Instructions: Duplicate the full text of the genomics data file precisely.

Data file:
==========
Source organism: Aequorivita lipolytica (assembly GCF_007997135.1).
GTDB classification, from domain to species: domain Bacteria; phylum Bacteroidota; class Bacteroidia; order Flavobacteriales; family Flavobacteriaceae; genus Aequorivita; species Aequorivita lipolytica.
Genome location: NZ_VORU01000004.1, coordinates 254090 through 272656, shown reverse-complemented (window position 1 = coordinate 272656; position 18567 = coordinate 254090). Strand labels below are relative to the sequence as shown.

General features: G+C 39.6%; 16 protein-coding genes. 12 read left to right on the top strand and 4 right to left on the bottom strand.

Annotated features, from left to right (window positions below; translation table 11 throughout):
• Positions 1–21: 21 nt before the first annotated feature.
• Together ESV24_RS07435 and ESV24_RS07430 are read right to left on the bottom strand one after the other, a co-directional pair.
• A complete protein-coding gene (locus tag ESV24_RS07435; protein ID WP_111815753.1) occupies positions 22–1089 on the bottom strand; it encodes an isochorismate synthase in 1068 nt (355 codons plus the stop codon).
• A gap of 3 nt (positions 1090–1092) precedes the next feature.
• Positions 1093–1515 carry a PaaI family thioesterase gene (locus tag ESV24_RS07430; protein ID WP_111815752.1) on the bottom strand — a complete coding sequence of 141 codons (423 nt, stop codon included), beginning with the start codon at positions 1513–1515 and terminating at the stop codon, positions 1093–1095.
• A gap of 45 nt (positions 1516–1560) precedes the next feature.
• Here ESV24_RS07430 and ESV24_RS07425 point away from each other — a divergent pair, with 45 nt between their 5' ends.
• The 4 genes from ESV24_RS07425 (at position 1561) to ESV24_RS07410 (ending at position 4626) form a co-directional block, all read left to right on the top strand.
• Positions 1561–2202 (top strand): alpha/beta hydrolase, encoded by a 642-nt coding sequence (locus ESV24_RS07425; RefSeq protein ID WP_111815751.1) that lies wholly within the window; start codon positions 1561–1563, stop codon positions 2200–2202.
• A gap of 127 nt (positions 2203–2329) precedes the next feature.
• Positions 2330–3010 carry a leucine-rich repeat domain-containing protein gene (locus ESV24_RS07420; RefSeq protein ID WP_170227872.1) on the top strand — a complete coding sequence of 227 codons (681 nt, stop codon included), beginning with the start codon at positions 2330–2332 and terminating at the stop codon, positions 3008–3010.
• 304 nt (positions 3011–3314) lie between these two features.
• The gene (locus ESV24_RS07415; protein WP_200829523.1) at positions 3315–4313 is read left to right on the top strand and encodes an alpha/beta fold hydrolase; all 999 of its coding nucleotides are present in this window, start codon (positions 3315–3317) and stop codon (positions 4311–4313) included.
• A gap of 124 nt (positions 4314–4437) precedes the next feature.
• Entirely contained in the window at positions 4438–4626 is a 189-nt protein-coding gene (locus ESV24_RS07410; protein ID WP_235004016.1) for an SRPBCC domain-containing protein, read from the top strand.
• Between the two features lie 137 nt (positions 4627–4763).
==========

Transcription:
Source organism: Aequorivita lipolytica (assembly GCF_007997135.1).
GTDB classification, from domain to species: domain Bacteria; phylum Bacteroidota; class Bacteroidia; order Flavobacteriales; family Flavobacteriaceae; genus Aequorivita; species Aequorivita lipolytica.
Genome location: NZ_VORU01000004.1, coordinates 254090 through 272656, shown reverse-complemented (window position 1 = coordinate 272656; position 18567 = coordinate 254090). Strand labels below are relative to the sequence as shown.

General features: G+C 39.6%; 16 protein-coding genes. 12 read left to right on the top strand and 4 right to left on the bottom strand.

Annotated features, from left to right (window positions below; translation table 11 throughout):
• Positions 1–21: 21 nt before the first annotated feature.
• Together ESV24_RS07435 and ESV24_RS07430 are read right to left on the bottom strand one after the other, a co-directional pair.
• A complete protein-coding gene (locus tag ESV24_RS07435; protein ID WP_111815753.1) occupies positions 22–1089 on the bottom strand; it encodes an isochorismate synthase in 1068 nt (355 codons plus the stop codon).
• A gap of 3 nt (positions 1090–1092) precedes the next feature.
• Positions 1093–1515 carry a PaaI family thioesterase gene (locus tag ESV24_RS07430; protein ID WP_111815752.1) on the bottom strand — a complete coding sequence of 141 codons (423 nt, stop codon included), beginning with the start codon at positions 1513–1515 and terminating at the stop codon, positions 1093–1095.
• A gap of 45 nt (positions 1516–1560) precedes the next feature.
• Here ESV24_RS07430 and ESV24_RS07425 point away from each other — a divergent pair, with 45 nt between their 5' ends.
• The 4 genes from ESV24_RS07425 (at position 1561) to ESV24_RS07410 (ending at position 4626) form a co-directional block, all read left to right on the top strand.
• Positions 1561–2202 (top strand): alpha/beta hydrolase, encoded by a 642-nt coding sequence (locus ESV24_RS07425; RefSeq protein ID WP_111815751.1) that lies wholly within the window; start codon positions 1561–1563, stop codon positions 2200–2202.
• A gap of 127 nt (positions 2203–2329) precedes the next feature.
• Positions 2330–3010 carry a leucine-rich repeat domain-containing protein gene (locus ESV24_RS07420; RefSeq protein ID WP_170227872.1) on the top strand — a complete coding sequence of 227 codons (681 nt, stop codon included), beginning with the start codon at positions 2330–2332 and terminating at the stop codon, positions 3008–3010.
• 304 nt (positions 3011–3314) lie between these two features.
• The gene (locus ESV24_RS07415; protein WP_200829523.1) at positions 3315–4313 is read left to right on the top strand and encodes an alpha/beta fold hydrolase; all 999 of its coding nucleotides are present in this window, start codon (positions 3315–3317) and stop codon (positions 4311–4313) included.
• A gap of 124 nt (positions 4314–4437) precedes the next feature.
• Entirely contained in the window at positions 4438–4626 is a 189-nt protein-coding gene (locus ESV24_RS07410; protein ID WP_235004016.1) for an SRPBCC domain-containing protein, read from the top strand.
• Between the two features lie 137 nt (positions 4627–4763).